1. Yes, in both the BL and the ’86 Tammy Annual, but in the former only really to see where the edits were made. Already grumbled about the latter’s failure to reprint unused material from post-23/6/84. Of course reprints in Annuals and Holiday Specials were commonplace, but due to Tammy’s end this was a wasted chance, nothing less. We can only hope Rebellion have unseen material in their possession and they’ll release it. Tammy 692, where are you?

          1. Darkly attired indeed! You’re right, lurkers of this sort normally are dressed in black / dark clothing. There’s one such in “Curtain of Silence”.

          2. There was one in Tammy’s “Steffi in the Swim”, though it was more a case of dark glasses.

            1. So had the one in Pavement Patsy, whose name I forget; they were quite sufficient to lend the lurker an air of mystery. We seem to have come full circle: these darkly-clad individuals are generally seeking redemption through the stories’ protagonists, having themselves been wronged through injuries, the deeds of others etc.

  2. Paula’s Puppets: Paula starts off as a selfish, spoiled girl who becomes more mature, so it could be redemption, just as it was for the man who was really to blame for the trouble.

    Tearaway Trisha: I’m not convinced that Trisha should take the blame for the accident. I think there was an oily patch on the road somewhere.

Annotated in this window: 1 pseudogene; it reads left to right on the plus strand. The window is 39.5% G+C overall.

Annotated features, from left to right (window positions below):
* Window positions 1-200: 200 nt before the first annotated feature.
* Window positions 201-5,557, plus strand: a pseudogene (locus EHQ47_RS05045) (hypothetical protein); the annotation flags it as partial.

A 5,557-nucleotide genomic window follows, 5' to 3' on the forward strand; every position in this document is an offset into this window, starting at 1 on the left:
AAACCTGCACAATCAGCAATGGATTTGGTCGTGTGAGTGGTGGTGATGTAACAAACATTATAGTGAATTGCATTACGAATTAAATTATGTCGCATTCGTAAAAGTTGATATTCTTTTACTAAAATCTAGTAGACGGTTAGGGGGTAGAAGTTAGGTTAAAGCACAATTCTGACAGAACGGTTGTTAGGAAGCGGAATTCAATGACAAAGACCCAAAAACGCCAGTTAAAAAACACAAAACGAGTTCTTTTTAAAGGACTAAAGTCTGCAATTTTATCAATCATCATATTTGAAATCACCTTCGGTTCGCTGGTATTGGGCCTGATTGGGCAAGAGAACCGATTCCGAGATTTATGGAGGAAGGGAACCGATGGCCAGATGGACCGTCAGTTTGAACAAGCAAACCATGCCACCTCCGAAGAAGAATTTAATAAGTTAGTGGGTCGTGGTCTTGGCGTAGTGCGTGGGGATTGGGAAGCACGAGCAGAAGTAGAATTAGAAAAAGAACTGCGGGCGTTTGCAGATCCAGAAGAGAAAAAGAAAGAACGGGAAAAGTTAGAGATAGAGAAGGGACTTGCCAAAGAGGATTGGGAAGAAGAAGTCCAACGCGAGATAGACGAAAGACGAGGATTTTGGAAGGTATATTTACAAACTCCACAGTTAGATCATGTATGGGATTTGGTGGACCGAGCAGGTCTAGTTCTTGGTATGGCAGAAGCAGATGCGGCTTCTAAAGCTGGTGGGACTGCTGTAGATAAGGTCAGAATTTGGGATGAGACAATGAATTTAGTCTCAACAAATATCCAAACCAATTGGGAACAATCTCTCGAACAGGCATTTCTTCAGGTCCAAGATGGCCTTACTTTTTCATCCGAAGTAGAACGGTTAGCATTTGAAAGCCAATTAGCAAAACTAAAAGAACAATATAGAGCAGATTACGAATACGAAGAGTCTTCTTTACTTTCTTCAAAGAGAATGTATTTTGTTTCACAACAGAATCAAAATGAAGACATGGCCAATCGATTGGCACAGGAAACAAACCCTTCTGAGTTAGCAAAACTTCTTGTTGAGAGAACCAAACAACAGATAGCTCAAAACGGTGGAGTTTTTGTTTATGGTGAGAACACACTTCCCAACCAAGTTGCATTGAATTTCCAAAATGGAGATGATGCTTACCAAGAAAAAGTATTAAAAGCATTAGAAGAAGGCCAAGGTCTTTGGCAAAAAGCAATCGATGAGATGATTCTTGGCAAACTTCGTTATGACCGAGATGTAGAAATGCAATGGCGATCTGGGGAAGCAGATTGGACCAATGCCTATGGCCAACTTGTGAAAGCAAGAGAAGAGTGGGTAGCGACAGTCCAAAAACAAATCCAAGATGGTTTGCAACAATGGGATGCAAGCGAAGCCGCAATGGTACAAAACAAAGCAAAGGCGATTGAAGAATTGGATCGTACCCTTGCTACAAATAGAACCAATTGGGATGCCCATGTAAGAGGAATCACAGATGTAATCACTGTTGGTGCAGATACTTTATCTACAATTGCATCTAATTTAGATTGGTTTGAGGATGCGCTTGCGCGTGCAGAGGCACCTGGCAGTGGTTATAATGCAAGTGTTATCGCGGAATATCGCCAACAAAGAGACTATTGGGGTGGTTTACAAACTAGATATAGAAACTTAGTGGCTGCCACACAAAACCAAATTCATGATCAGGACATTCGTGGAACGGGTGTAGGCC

Fancy Free: she was a bully and the most difficult pupil in her school, and only wants her freedom. A lot of her behaviour can be attributed to her home life, with an uncaring mother who does not even clean up the place, and an absent father that Fancy yearns for. Her difficult behaviour does drive the plot, yes, but so does a growing mystery about her absent father.

    1. But Fancy does change her behaviour in the end, doesn’t she? Is that a redemption story do you think, or is it much more about the absent father and disinterested mother? In which case perhaps it would be more about the realism of an emotionally-deprived home life…?

  3. In some stories redemption is the name of the game. One is Tammy’s “School for Snobs”, about a special school that is designed to cure snobbery. The first story is a serial focusing on two snobby sisters who are sent to the school. One sister responds to the therapy pretty readily, but the other sister is a hard nut to crack. Sequels used a “snob of the week” format, where a snob arrives each week and is cured by the end of the episode (or the next one if it’s a two-parter). This format showed that snobbery comes in all shapes and sizes and there are many different types of snobbery. Some episodes even dealt with adult snobs (such as a secretary and a butler) rather than girls.

  4. The most common failings that appear are selfishness, spoiled brattiness, conceit, greed, snobbery or difficult behaviour. It is unusual to have a character who is downright nasty. There are exceptions of course, such as bully Cluny Jones in Tammy’s “The Clock and Cluny Jones”.